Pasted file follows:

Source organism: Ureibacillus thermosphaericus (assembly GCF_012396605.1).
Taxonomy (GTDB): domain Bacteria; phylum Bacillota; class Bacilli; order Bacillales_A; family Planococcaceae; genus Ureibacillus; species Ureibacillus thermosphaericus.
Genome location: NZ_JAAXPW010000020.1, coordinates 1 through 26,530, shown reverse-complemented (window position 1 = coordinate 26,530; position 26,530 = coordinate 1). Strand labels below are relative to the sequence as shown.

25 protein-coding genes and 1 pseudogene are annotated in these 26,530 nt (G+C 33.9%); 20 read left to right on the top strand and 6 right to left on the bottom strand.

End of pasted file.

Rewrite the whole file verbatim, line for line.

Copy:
Source organism: Ureibacillus thermosphaericus (assembly GCF_012396605.1).
Taxonomy (GTDB): domain Bacteria; phylum Bacillota; class Bacilli; order Bacillales_A; family Planococcaceae; genus Ureibacillus; species Ureibacillus thermosphaericus.
Genome location: NZ_JAAXPW010000020.1, coordinates 1 through 26,530, shown reverse-complemented (window position 1 = coordinate 26,530; position 26,530 = coordinate 1). Strand labels below are relative to the sequence as shown.

25 protein-coding genes and 1 pseudogene are annotated in these 26,530 nt (G+C 33.9%); 20 read left to right on the top strand and 6 right to left on the bottom strand.